The offshore oil and gas industry has taken a big hit since the price of oil went south months ago. Offshore service vessel companies are stacking vessels like cordwood. Some shipyards in the Gulf are suffering too. Some are still working on newbuild orders, but their repair business has gone to hell. Then there are yards that are closed because the revenue stream has dried up.
So, does that make money the biggest concern for companies in the Gulf that are tied to the oil and gas industry? I say no. For shipyards, most learned long ago to diversify. If a shipyard works only on oilfield vessels, then that yard is asking for trouble because the industry will cycle down eventually. That’s the nature of the beast. For OSV companies, it’s a matter of working and retaining the contracts it already has, cutting expenses to the bone and playing the waiting game. It’s tough and saying it doesn’t make it any easier.
Yet the biggest problem is the same one the industry has had for years: personnel. Decades ago, an OSV company or shipyard in the Gulf could cut its employees loose and when things got better, bring them right back. But those were the days of the single family income for the grunts who held those jobs, the lunch pail brigade with wives at home. Obviously, our culture has changed. Kids and grandkids of those men saw how the layoff and rehire shuffle created problems at home and they wanted no part of that. Consequently, more and more over the recent decades, when these workers were laid off, many didn’t come back. Not just back to the company that laid them off, but back to the industry at all.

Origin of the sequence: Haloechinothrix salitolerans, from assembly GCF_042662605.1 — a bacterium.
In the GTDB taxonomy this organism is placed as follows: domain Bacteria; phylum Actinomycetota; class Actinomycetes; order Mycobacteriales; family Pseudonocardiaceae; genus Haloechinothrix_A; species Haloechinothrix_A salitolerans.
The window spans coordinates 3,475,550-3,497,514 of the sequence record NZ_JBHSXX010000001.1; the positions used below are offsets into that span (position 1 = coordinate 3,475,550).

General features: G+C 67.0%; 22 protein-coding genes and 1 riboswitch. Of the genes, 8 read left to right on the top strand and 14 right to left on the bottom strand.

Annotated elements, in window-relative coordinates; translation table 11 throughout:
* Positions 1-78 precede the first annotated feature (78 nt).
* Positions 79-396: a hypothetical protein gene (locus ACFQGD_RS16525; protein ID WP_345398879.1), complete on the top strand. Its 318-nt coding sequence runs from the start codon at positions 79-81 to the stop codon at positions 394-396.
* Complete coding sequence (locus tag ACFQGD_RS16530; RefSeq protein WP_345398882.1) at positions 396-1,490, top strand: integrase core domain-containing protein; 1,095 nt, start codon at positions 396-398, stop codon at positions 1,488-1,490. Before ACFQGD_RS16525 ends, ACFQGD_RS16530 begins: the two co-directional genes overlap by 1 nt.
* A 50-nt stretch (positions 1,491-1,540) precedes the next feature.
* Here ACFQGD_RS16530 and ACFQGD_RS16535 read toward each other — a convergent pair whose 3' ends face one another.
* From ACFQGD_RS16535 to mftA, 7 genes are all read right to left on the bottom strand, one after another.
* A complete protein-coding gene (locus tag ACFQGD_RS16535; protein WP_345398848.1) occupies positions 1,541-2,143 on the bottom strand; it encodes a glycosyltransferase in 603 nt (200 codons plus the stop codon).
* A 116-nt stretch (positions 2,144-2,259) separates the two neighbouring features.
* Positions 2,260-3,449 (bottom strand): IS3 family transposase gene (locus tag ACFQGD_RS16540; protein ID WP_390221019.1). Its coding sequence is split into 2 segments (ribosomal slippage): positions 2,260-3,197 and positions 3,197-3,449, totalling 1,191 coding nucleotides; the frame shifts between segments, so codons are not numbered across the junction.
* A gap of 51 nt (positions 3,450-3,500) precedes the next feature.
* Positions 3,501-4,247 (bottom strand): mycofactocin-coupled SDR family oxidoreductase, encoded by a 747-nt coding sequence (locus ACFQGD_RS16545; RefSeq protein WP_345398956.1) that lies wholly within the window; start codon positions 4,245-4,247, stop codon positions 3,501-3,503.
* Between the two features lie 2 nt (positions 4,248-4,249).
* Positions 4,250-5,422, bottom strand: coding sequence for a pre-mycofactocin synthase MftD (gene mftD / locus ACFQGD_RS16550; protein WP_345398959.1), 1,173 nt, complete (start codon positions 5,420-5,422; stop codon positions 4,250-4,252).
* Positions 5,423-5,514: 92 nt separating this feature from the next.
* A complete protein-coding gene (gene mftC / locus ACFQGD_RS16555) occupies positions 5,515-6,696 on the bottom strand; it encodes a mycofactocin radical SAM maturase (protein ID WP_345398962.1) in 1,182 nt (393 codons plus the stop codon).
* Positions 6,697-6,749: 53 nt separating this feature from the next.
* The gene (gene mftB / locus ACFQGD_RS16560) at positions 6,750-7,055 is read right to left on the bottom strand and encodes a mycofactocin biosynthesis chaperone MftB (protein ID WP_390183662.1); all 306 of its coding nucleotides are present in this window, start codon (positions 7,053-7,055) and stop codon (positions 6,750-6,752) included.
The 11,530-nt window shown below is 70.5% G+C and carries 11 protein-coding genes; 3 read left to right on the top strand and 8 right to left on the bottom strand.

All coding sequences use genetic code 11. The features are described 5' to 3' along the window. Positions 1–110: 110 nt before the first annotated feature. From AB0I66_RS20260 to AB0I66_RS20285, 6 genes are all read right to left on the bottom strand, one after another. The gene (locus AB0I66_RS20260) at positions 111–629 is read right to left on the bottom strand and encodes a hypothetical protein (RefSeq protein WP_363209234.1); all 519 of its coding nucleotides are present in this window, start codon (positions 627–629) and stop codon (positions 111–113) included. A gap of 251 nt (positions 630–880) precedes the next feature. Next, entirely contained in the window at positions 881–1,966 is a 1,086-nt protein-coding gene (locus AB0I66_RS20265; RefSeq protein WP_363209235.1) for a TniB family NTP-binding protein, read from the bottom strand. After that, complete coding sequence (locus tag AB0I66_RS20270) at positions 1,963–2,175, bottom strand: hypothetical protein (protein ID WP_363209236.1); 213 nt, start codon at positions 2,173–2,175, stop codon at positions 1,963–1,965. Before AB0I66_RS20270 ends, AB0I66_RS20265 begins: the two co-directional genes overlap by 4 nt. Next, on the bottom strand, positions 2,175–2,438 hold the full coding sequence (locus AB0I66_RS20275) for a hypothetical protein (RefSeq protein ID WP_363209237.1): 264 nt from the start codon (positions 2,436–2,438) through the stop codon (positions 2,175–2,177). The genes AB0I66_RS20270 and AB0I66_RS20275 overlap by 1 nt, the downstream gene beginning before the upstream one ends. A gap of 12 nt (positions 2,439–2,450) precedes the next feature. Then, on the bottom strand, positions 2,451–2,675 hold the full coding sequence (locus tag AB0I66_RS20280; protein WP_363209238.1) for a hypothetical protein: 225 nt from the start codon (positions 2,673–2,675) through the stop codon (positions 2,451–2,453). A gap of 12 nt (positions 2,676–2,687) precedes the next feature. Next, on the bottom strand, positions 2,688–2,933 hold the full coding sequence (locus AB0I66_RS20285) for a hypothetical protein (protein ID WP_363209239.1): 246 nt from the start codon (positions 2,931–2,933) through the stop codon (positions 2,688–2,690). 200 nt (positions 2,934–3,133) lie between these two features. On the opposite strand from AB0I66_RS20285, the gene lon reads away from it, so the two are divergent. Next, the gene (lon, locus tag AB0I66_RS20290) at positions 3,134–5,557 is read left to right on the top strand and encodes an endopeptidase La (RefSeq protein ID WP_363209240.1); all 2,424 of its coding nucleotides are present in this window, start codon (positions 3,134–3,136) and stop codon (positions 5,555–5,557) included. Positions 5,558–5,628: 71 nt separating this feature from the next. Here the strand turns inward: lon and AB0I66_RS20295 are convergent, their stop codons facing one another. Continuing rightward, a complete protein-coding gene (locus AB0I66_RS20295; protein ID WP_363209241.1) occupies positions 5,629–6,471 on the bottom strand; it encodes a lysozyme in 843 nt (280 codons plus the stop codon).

Companies have changed with the times. They have tried everything to keep the employment rolls full, and, for the most part, they have done a good job.
Sometimes, however, it just can’t be done. When an OSV is stacked, what becomes of the crew? You can try to shift them around, but eventually it becomes a game of musical chairs. For shipyards, there are only so many people needed to keep the yard clean.
Todd Hornbeck, chairman, president and CEO of Hornbeck Offshore Services, mentioned this problem in the company’s second-quarter earnings call on July 30. “While we have held our own in comparison to the first quarter, we take little solace given that vessel stackings that made it possible resulted in the loss of human capital [people]in which we have invested significantly and who have helped us to build our company.”
Hornbeck said he expects the Gulf to be a hot bed of activity when the industry cycles back around. The question is will Hornbeck and other OSV operators have the personnel needed to take advantage of the eventual upswing?